Spikes in Turbidity – Aquifer Science Team Article


Spikes in Turbidity
Written by Aquifer Science Team

Central Texas experienced storms and heavy rainfall in late May/early June 2021 rapidly filling many creeks and streams with flood water. When these floods occur, runoff transports mud and silt from upland areas into area streams, resulting in brown, muddy water that looks more like a chocolate milk shake than the crystal-clear iconic hill country streams we’ve come to know and love. Many of these muddy streams then flow over the recharge zone and enter the aquifer through sinkholes, swallets, and other karst recharge features. This rapid recharge can result in large quantities of mud and silt entering the groundwater system.

This is why BSEACD maintains a best management practice (BMP) structure at Antioch Cave, an important recharge feature in Onion Creek that contributes up to 45% of the flow to Barton Springs. The BMP structure is instrumented with a turbidity meter which triggers a valve to close and shut off recharge to the cave during flood events when turbidity climbs above a specified threshold. After the flood pulse recedes and the creek water becomes cleaner and less muddy, the valve reopens, allowing the cleaner water to recharge the aquifer.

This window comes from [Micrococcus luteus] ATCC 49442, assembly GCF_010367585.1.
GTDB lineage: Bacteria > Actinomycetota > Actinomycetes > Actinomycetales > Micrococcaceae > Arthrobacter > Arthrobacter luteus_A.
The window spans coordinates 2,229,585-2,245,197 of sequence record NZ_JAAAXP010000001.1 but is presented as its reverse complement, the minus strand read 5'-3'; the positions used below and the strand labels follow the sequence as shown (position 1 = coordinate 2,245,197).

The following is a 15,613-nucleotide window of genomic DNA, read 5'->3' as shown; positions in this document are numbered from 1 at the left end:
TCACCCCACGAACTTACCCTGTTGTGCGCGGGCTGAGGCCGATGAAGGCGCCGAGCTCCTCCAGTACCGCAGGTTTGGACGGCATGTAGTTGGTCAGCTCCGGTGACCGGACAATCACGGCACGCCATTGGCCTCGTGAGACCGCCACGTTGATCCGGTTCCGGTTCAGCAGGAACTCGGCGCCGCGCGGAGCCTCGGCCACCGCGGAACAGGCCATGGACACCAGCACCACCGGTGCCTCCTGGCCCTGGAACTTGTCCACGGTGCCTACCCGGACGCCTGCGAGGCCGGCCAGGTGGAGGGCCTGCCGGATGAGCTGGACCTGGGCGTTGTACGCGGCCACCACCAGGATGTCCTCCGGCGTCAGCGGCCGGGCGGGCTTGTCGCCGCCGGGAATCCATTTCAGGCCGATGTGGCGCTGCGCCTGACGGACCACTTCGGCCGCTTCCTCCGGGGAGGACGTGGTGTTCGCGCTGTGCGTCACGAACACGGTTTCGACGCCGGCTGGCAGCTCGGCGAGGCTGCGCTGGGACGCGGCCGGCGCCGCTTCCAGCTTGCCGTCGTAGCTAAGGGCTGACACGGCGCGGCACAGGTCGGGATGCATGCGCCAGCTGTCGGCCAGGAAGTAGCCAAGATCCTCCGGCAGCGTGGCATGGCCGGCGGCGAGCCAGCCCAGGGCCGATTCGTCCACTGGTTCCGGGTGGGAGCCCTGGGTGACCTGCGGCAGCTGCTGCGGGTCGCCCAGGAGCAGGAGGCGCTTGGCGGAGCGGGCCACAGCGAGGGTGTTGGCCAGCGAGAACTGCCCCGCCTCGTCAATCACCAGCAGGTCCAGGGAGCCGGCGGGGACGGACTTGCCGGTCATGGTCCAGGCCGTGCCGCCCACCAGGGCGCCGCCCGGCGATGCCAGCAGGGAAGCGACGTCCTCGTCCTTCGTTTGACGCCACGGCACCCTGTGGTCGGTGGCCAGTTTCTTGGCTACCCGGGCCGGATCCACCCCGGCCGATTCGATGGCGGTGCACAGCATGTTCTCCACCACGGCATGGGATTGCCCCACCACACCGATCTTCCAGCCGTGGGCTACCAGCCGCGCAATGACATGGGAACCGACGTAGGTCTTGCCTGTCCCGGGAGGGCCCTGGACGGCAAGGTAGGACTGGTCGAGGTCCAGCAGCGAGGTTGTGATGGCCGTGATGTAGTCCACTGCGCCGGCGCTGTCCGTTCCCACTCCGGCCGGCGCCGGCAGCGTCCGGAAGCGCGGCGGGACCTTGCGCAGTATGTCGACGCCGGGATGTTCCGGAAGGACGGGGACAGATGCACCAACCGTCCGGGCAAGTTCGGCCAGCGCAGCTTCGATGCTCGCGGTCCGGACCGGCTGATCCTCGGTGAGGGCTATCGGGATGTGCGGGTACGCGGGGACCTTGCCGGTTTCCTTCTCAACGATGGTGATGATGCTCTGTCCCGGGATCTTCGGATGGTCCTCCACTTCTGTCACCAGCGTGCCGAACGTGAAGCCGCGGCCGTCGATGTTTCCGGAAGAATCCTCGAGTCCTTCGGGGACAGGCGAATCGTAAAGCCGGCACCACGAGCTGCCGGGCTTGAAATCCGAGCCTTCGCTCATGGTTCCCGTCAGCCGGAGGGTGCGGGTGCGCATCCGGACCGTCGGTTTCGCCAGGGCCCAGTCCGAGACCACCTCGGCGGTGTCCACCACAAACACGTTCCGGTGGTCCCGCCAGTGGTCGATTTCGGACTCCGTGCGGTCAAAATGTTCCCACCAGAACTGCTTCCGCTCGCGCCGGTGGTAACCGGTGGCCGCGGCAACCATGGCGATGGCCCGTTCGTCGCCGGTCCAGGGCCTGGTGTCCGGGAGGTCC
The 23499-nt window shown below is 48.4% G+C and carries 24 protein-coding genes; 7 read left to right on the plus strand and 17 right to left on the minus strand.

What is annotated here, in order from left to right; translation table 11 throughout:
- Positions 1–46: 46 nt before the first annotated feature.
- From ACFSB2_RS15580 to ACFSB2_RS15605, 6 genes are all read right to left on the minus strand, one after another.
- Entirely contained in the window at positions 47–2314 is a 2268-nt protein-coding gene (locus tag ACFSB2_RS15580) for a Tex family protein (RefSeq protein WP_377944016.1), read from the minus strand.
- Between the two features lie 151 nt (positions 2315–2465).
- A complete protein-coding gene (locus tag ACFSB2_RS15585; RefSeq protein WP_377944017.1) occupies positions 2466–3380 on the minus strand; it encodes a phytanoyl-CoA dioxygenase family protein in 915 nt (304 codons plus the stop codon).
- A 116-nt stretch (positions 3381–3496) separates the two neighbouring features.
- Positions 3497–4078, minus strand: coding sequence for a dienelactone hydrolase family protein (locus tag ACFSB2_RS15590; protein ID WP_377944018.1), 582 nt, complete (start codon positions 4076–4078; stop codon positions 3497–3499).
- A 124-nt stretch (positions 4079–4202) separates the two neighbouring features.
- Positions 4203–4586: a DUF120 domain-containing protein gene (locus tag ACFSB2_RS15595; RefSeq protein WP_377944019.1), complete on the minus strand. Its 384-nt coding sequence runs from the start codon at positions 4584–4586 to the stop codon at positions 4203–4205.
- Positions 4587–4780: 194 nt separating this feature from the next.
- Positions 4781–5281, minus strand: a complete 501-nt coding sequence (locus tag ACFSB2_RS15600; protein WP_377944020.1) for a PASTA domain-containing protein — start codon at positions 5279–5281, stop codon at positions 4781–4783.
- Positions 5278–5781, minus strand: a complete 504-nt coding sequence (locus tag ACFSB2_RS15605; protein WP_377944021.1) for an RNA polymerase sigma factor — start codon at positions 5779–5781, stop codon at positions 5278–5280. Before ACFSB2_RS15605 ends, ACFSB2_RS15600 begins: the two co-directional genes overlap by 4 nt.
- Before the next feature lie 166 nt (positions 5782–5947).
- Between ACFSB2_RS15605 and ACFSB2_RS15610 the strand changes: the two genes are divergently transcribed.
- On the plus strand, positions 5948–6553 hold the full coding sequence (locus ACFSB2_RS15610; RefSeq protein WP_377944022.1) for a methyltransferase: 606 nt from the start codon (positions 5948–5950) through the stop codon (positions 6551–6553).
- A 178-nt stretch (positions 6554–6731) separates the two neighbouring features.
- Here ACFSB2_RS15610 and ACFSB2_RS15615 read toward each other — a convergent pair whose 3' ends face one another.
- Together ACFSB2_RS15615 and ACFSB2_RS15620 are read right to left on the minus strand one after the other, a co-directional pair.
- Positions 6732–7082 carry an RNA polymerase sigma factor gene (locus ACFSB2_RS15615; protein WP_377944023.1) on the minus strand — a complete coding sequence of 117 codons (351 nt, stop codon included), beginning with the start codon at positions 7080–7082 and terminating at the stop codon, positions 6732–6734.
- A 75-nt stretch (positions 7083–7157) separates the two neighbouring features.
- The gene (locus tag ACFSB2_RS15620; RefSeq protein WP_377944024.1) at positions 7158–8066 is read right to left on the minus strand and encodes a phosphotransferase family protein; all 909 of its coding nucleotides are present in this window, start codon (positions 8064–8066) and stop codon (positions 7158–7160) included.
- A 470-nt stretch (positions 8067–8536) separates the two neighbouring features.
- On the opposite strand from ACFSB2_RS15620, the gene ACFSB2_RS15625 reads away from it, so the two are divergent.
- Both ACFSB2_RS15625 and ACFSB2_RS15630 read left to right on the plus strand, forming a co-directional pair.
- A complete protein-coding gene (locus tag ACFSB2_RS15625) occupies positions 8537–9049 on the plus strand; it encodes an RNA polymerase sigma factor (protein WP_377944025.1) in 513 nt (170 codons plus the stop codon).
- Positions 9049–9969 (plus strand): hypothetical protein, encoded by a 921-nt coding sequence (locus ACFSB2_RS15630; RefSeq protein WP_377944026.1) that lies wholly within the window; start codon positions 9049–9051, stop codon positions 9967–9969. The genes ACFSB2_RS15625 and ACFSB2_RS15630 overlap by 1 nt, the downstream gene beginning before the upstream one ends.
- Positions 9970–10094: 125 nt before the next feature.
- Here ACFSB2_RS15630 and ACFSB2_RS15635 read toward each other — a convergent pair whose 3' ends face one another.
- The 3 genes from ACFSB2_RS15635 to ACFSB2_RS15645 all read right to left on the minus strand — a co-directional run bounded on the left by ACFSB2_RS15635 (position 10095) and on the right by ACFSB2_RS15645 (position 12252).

However, Antioch Cave is one of countless karst features recharging the Edwards Aquifer, and large quantities of mud and silt still enter the groundwater system through these features. Because of the rapid nature of groundwater flow in the karstic Edwards and Trinity Aquifers, there may be little time for mud, silt, and other contaminants to be naturally filtered out by the aquifer before they make their way to discharge points at wells and springs. As a result, it is not uncommon to see cloudy water in springs such as Barton Springs, or even the kitchen sinks of well owners following heavy rainfall events. After the late May/early June storms there were several spikes in turbidity measured in Barton Springs related to flood pulses caused by heavy rainfall (See figure below).

Real-time data from a USGS turbidity sensor deployed in Barton Springs. These peaks in turbidity are the result of flood pulses in the streams recharging the aquifer during the late May/Early June 2021 rains.

Well owners encountering cloudy well water should avoid drinking it untreated. This could be an indicator that the well intersects a conduit or fracture in the aquifer connected to a surface stream, and may be more likely to contain harmful bacteria and other pathogens associated with surface water bodies. BSEACD recommends that well owners with cloudy water have their water tested for bacteria and e-coli (a list of accredited water quality testing labs and other well owner resources can be found on our District website at the following link: https://bseacd.org/education/well-owners/#wq).